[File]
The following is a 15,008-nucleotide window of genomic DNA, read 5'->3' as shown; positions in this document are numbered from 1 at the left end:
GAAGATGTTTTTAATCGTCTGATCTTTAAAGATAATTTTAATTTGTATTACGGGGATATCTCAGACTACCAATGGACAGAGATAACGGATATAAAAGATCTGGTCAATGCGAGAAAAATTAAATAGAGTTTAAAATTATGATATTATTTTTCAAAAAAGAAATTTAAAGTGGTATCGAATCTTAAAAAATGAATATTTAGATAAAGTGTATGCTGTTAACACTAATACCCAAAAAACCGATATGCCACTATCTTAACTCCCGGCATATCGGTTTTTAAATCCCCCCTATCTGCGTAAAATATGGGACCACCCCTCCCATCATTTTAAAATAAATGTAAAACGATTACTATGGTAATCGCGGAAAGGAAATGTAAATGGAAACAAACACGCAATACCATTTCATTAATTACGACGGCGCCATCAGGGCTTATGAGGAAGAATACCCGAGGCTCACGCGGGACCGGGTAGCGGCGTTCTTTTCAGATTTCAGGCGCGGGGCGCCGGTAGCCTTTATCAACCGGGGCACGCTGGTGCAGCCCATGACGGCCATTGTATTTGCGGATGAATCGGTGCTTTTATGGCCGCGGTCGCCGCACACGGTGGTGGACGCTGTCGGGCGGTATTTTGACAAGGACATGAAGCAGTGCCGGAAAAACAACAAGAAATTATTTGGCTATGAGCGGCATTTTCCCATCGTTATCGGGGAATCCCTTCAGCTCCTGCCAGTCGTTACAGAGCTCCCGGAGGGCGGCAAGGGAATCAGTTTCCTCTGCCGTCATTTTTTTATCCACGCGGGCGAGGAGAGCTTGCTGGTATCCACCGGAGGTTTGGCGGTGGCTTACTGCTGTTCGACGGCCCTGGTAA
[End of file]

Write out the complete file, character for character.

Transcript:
The following is a 15,008-nucleotide window of genomic DNA, read 5'->3' as shown; positions in this document are numbered from 1 at the left end:
GAAGATGTTTTTAATCGTCTGATCTTTAAAGATAATTTTAATTTGTATTACGGGGATATCTCAGACTACCAATGGACAGAGATAACGGATATAAAAGATCTGGTCAATGCGAGAAAAATTAAATAGAGTTTAAAATTATGATATTATTTTTCAAAAAAGAAATTTAAAGTGGTATCGAATCTTAAAAAATGAATATTTAGATAAAGTGTATGCTGTTAACACTAATACCCAAAAAACCGATATGCCACTATCTTAACTCCCGGCATATCGGTTTTTAAATCCCCCCTATCTGCGTAAAATATGGGACCACCCCTCCCATCATTTTAAAATAAATGTAAAACGATTACTATGGTAATCGCGGAAAGGAAATGTAAATGGAAACAAACACGCAATACCATTTCATTAATTACGACGGCGCCATCAGGGCTTATGAGGAAGAATACCCGAGGCTCACGCGGGACCGGGTAGCGGCGTTCTTTTCAGATTTCAGGCGCGGGGCGCCGGTAGCCTTTATCAACCGGGGCACGCTGGTGCAGCCCATGACGGCCATTGTATTTGCGGATGAATCGGTGCTTTTATGGCCGCGGTCGCCGCACACGGTGGTGGACGCTGTCGGGCGGTATTTTGACAAGGACATGAAGCAGTGCCGGAAAAACAACAAGAAATTATTTGGCTATGAGCGGCATTTTCCCATCGTTATCGGGGAATCCCTTCAGCTCCTGCCAGTCGTTACAGAGCTCCCGGAGGGCGGCAAGGGAATCAGTTTCCTCTGCCGTCATTTTTTTATCCACGCGGGCGAGGAGAGCTTGCTGGTATCCACCGGAGGTTTGGCGGTGGCTTACTGCTGTTCGACGGCCCTGGTAA